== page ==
Some consumers may not realise or think deeply about what it can mean to not comply to the government standards for safe buildings and carry on eating the ice-cream without a care. I would say this is a minority though and I would like to think that most consumers in NZ expect the companies we claim ownership of in our clean, green and proud nation are providing not only a quality product but also a safe working environment for the staff and visitors.

I opened my freezer this morning to discover that the brand of blueberries I was about to enjoy for breakfast is in fact OOB! Immediately, I thought “oh those are the silly beggars who didn’t think they needed to comply with the building laws in NZ” I ate the blueberries, but I must say that I will think twice before purchasing their brand again.

They may have taken advice that set them up for a fall, but all business owners must realise the BUCK stops with them, and so does the reputation of the brand and company, who’s picture was in the paper with the big write up? The owners.

WHY such a harsh line? I hear you say…. Well what else, let’s not sit by and wait until another building collapses in a serious earthquake or fire killing or injuring people before we realise that the building laws are there to protect us all, and our families. Bottom line is that building laws save lives, and a company or organisation that constantly ignores the safety of the people they have in their buildings gives out a deeper message to the market and community they run in, they are more concerned about profit, expense cutting and time-saving than people’s lives.

Strategically it is always good practice to think through decisions, if this is not someone’s skill set they should seek help from someone who has this ability, to think through future projections, risk factors and possible scenarios. Above all else, the person or people who the ‘buck stops with’ need to take full responsibility for understanding any laws that may apply and factor them in from the start.

6 questions a business/Organisation could go through when making expansion or moving decisions around buildings, office space, manufacturing spaces, retail spaces and more

  1. Do you (or your contractors) know what you can do in your building without building consent?
  2. With any consented work have you finished the projects with a CCC?
  3. What is the Gap assessment between what our building has now and current Code?
  4. If we have a BWOF in our building and are all our systems safely working?
  5. Do the right people in our organisation know what risks exist in our building and what we are doing to manage them in plain English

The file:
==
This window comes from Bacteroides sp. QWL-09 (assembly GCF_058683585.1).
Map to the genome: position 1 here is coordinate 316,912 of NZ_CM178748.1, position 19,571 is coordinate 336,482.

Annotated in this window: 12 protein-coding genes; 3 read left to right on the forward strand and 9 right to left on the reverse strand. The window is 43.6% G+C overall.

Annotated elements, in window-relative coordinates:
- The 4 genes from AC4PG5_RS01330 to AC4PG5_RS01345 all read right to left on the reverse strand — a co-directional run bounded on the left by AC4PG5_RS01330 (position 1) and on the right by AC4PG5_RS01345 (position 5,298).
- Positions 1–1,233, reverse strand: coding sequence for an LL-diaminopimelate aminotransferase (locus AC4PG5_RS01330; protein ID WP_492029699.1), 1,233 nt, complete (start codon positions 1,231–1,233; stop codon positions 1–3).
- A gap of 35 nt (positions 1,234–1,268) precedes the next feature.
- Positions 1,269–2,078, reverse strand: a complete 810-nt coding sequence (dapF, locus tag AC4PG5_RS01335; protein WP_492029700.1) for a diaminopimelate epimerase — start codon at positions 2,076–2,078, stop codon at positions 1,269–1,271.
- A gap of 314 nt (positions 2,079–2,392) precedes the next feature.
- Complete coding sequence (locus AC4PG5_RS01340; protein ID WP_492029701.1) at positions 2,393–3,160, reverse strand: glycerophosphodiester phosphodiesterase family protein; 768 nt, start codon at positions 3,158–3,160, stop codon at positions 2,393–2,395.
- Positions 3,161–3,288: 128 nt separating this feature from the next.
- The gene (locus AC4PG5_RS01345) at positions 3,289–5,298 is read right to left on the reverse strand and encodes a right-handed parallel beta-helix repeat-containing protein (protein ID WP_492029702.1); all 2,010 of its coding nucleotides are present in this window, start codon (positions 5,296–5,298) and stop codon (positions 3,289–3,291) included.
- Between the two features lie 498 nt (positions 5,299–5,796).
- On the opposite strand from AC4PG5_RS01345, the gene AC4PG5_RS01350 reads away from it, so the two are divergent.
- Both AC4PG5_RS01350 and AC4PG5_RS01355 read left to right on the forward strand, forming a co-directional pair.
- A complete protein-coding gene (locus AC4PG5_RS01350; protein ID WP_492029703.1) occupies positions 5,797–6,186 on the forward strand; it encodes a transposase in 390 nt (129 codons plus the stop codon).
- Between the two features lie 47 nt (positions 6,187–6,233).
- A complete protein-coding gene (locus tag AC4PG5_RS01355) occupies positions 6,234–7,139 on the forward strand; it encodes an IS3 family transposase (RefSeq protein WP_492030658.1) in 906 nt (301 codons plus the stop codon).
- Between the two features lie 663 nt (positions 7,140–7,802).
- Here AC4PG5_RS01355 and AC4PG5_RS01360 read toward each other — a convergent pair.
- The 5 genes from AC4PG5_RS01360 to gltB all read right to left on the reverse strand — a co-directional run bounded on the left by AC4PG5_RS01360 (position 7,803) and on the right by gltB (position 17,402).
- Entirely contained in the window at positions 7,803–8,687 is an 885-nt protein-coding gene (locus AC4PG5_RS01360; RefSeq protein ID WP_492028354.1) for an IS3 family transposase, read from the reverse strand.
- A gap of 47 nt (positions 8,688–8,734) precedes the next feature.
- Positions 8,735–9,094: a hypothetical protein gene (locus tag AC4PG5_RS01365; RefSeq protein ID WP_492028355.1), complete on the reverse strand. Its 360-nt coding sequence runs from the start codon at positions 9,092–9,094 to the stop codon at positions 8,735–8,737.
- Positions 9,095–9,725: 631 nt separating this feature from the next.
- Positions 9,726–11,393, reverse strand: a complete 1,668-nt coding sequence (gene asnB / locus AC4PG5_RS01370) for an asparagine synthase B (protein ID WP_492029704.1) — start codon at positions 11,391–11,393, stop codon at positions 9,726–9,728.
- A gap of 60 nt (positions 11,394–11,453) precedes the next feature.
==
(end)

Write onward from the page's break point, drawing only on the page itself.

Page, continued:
6. Could anyone get hurt, anytime in the future because of these decisions?

From a business strategy perspective, a good old fashioned cost analysis of any project should always include building compliance laws, cost of any upgrades and getting council consent.

If the project can’t fit into the budget it is not time to cut corners and potentially risk limbs and lives, it is time to look at alternative venues, buildings, or options.

Here is to a safer NZ

Jen Tyson

Business strategy consultant and business development manager at Building Networks NZ


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5 things you can do through the Christmas ‘shut down’ period for small business.

When you are running a small or medium business, depending on your situation, it is not always possible to ‘shut down’ or ‘shut your doors’ and walk away for weeks on end, unless you have structured yourself in as an employee with full annual leave rights, or have a backup income that will fund your business and lifestyle in your absence.

Being self-employed often means if you don’t work you don’t make money and don’t get paid. This can cause stress for some, especially if they don’t know what to do about this.

Some business owners even resent the season because they find it harder to get clients, know there will be a ‘lull’ in business and also in the months leading up, a lot of people use the excuse “ I am too busy now, contact me next year”

Let me share few things I have learned after working for myself for most of 16 years:

  1. Planning is VITAL, even if you dislike it. I am not talking about doing a full business plan for the new year if that feels too big, but it is about planning a few things.

Cash-flow – Expenses – Buffer – Momentum

The reason I have love a bit of planning is because it means that when I do have ‘down time’ I am relaxed and not stressing about money or trying to work despite the holidays.